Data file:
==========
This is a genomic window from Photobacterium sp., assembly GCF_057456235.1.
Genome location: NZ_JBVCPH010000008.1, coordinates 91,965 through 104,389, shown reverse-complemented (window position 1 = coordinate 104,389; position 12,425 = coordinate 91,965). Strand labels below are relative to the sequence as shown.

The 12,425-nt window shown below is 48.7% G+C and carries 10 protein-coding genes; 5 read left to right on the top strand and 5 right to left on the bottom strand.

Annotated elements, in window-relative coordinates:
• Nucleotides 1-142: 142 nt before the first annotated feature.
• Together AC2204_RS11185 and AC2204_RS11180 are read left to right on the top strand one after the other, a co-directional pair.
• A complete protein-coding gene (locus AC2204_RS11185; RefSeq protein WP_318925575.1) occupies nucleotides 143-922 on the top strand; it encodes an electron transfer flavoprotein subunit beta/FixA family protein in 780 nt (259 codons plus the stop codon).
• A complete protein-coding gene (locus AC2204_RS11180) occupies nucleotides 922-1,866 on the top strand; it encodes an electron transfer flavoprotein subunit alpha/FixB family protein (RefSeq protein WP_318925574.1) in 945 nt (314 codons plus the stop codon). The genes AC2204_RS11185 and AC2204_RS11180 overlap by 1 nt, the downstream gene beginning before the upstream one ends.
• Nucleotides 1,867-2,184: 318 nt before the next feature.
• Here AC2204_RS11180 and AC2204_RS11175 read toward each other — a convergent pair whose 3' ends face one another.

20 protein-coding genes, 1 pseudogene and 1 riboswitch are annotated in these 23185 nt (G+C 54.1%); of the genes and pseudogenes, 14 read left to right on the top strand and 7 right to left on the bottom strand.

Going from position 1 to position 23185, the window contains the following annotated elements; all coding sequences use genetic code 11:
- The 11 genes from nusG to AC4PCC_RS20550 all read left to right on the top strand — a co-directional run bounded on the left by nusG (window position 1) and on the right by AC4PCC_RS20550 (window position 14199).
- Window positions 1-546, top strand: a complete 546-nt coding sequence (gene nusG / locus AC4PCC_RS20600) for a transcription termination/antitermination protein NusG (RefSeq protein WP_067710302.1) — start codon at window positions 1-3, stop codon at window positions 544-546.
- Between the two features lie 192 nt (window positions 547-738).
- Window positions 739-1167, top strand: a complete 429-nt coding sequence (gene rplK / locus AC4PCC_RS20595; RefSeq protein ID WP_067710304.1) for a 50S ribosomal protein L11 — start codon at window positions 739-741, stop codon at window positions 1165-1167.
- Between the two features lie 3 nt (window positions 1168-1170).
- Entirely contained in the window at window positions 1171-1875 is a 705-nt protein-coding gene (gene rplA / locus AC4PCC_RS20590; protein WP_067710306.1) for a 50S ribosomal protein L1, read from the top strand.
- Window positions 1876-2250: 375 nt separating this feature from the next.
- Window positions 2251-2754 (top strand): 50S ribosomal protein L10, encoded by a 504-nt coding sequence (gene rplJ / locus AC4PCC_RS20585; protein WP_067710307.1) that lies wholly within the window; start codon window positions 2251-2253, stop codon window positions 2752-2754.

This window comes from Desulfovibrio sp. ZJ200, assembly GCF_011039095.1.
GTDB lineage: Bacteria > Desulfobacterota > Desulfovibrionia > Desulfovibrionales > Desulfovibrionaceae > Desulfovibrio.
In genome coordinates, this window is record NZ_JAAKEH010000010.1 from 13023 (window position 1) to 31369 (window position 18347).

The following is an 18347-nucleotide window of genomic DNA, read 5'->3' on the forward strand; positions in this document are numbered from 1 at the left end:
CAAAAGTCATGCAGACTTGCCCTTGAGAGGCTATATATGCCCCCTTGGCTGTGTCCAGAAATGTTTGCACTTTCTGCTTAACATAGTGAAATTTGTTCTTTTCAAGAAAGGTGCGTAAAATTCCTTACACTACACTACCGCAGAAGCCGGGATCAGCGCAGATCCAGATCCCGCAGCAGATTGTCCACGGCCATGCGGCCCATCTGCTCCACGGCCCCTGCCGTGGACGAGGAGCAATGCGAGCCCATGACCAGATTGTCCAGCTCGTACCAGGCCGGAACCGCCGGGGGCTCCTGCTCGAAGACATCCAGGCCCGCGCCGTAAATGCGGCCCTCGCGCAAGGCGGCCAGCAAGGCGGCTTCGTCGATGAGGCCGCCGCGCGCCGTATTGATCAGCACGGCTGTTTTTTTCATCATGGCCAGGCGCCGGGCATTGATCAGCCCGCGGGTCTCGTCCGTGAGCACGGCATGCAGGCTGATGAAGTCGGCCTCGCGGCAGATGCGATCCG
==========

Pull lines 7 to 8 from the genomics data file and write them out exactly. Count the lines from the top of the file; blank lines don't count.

• A complete protein-coding gene (locus AC2204_RS11185; RefSeq protein WP_318925575.1) occupies nucleotides 143-922 on the top strand; it encodes an electron transfer flavoprotein subunit beta/FixA family protein in 780 nt (259 codons plus the stop codon).
• A complete protein-coding gene (locus AC2204_RS11180) occupies nucleotides 922-1,866 on the top strand; it encodes an electron transfer flavoprotein subunit alpha/FixB family protein (RefSeq protein WP_318925574.1) in 945 nt (314 codons plus the stop codon). The genes AC2204_RS11185 and AC2204_RS11180 overlap by 1 nt, the downstream gene beginning before the upstream one ends.